A Soviet Good Neighbor Policy: The Communists in Afghanistan Before 1979
CREEES Center for Russian, East European & Eurasian Studies
Center for South Asia
615 Crothers Way
Before the Soviet invasion of 1979, Afghanistan represented a Cold War battleground. Across three decades, the Soviet bloc engaged in a far-reaching, ambitious project to prevent Afghanistan’s absorption into the ranks of its adversaries. Drawing from his recent book on U.S. efforts in pre-cataclysm Afghanistan and harnessing research from archives on either side of the Iron Curtain, Robert Rakove examines the motivations, perceptions, and choices of the communist states in Afghanistan, culminating in the disastrous choices of 1979.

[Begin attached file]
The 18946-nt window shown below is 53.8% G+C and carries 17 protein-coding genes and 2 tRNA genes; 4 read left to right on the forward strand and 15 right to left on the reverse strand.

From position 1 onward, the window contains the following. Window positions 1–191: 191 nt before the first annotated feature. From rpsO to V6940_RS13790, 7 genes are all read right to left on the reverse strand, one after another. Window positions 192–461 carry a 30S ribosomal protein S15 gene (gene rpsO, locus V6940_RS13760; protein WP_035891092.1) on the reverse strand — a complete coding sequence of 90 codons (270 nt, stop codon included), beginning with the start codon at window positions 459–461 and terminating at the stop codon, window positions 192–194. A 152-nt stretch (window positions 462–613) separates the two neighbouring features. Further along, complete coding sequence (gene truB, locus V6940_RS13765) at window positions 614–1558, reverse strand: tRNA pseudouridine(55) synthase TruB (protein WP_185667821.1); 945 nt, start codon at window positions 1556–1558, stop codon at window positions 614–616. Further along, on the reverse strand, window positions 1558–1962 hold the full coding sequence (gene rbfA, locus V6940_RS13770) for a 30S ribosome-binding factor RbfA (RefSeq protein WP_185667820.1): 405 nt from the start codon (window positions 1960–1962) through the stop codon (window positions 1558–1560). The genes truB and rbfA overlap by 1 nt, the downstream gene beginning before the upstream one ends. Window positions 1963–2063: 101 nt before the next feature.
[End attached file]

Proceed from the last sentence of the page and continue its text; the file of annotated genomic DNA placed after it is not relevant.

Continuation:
Robert Rakove is a lecturer in International Relations at Stanford, where he has taught since 2012. He received his doctorate in History from the University of Virginia and has held fellowships at the University of Sydney and the Ohio State University. He is the author of Kennedy, Johnson, and the Nonaligned World, published in 2012 by Cambridge University Press. His new book, Days of Opportunity: The United States and Afghanistan Before the Soviet Invasion chronicles U.S. policy in Afghanistan across the early and middle Cold War.